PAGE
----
Science & Technology
Two super-Earths around star K2-18
• Collisions after moon formation remodeled early Earth
• Replicating peregrine falcon attack strategies could help down rogue drones
• Pigeons can discriminate both space and time
• New algorithm repairs corrupted digital images in one step
• Breaking electron waves provide new clues to high-temperature superconductivity
• How to keep students in science
• High-stress childhoods blind adults to potential loss
Phys.org / MedicalXpress / TechXplore
The Strange, Mysterious or Downright Weird
Medical schools have historically used human cadavers to train students in anatomy and medical procedures, a tradition that dates back hundreds of years. However, a unique type of medical model provides a remarkably human alternative to working with preserved corpses.
SynDaver synthetic humans are anatomically accurate medical models fabricated by the company SynDaver Labs. All of the body's muscles, organs and systems are meticulously represented, and unlike traditional models made of rubbery silicon or rigid plastic, SynDavers' are moist and pliable, and they closely resemble living tissue.
One type of these human models, built to train surgeons and first responders, even mimics what happens in the body during surgery or trauma, presenting the biological functions in a living person in distress, such as fluctuating respiration, blood pressure and heartbeat, according to the SynDaver website. [In Photos: Explore a Biodigital Human Body]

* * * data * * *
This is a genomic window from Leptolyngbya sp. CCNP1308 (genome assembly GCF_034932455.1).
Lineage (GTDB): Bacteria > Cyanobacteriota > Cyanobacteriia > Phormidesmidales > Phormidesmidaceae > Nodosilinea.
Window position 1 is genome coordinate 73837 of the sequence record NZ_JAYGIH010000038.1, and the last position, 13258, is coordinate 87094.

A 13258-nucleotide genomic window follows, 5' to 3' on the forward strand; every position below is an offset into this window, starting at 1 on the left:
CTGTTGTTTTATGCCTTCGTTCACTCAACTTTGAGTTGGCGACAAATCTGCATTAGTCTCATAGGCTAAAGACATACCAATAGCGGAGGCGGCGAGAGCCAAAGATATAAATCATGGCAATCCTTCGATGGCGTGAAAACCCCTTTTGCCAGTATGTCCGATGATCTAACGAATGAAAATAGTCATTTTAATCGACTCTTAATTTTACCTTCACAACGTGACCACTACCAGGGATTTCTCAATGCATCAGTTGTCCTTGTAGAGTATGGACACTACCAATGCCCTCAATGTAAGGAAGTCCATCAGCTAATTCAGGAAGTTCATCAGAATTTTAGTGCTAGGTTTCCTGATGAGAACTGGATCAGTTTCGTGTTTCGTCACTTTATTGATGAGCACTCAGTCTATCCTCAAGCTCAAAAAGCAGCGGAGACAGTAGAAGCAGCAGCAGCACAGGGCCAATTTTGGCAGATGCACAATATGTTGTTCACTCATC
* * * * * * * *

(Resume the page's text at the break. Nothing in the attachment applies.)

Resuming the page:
“The patient simulator that we have actually replicates the condition of a real patient - right down to, basically, bleeding to death”
“"It mimics exactly the physiology you and I would have, if we were to sustain the same injury.” “The heart rate would speed up, the blood pressure would drop, respiration would speed up. Our model is able to replicate all of those things.”
These simulators, which can cost as much as $100,000, not only include organs and tissues that feel real, they also contain dynamic internal systems that interact with software. Using a tablet controller, instructors can program elements in their “patient” such as heart rate, respiratory rate and blood pressure, while a blood-like liquid drawn from refillable reservoirs circulates through the synthetic body and spills from its “wounds”, providing a valuable learning environment for surgeons.